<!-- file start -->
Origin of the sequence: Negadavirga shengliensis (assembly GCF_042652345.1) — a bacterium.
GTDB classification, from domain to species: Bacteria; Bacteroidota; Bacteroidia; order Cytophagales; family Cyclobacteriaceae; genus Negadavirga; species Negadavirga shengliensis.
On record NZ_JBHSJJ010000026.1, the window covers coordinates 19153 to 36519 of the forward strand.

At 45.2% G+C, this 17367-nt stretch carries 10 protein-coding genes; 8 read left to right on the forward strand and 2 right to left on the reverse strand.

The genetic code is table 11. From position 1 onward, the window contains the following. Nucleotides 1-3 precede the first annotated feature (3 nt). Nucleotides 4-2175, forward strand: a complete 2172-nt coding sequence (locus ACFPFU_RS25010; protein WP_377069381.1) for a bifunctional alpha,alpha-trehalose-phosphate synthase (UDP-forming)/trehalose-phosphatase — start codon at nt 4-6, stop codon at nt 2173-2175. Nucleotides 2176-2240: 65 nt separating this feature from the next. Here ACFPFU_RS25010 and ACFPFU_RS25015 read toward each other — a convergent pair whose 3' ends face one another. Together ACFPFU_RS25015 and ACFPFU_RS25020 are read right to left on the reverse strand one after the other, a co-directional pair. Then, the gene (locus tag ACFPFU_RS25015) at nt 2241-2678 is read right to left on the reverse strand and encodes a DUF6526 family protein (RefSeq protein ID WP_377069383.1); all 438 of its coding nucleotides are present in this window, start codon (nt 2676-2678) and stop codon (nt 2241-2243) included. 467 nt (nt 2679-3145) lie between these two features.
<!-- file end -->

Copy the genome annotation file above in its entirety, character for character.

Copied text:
Origin of the sequence: Negadavirga shengliensis (assembly GCF_042652345.1) — a bacterium.
GTDB classification, from domain to species: Bacteria; Bacteroidota; Bacteroidia; order Cytophagales; family Cyclobacteriaceae; genus Negadavirga; species Negadavirga shengliensis.
On record NZ_JBHSJJ010000026.1, the window covers coordinates 19153 to 36519 of the forward strand.

At 45.2% G+C, this 17367-nt stretch carries 10 protein-coding genes; 8 read left to right on the forward strand and 2 right to left on the reverse strand.

The genetic code is table 11. From position 1 onward, the window contains the following. Nucleotides 1-3 precede the first annotated feature (3 nt). Nucleotides 4-2175, forward strand: a complete 2172-nt coding sequence (locus ACFPFU_RS25010; protein WP_377069381.1) for a bifunctional alpha,alpha-trehalose-phosphate synthase (UDP-forming)/trehalose-phosphatase — start codon at nt 4-6, stop codon at nt 2173-2175. Nucleotides 2176-2240: 65 nt separating this feature from the next. Here ACFPFU_RS25010 and ACFPFU_RS25015 read toward each other — a convergent pair whose 3' ends face one another. Together ACFPFU_RS25015 and ACFPFU_RS25020 are read right to left on the reverse strand one after the other, a co-directional pair. Then, the gene (locus tag ACFPFU_RS25015) at nt 2241-2678 is read right to left on the reverse strand and encodes a DUF6526 family protein (RefSeq protein ID WP_377069383.1); all 438 of its coding nucleotides are present in this window, start codon (nt 2676-2678) and stop codon (nt 2241-2243) included. 467 nt (nt 2679-3145) lie between these two features.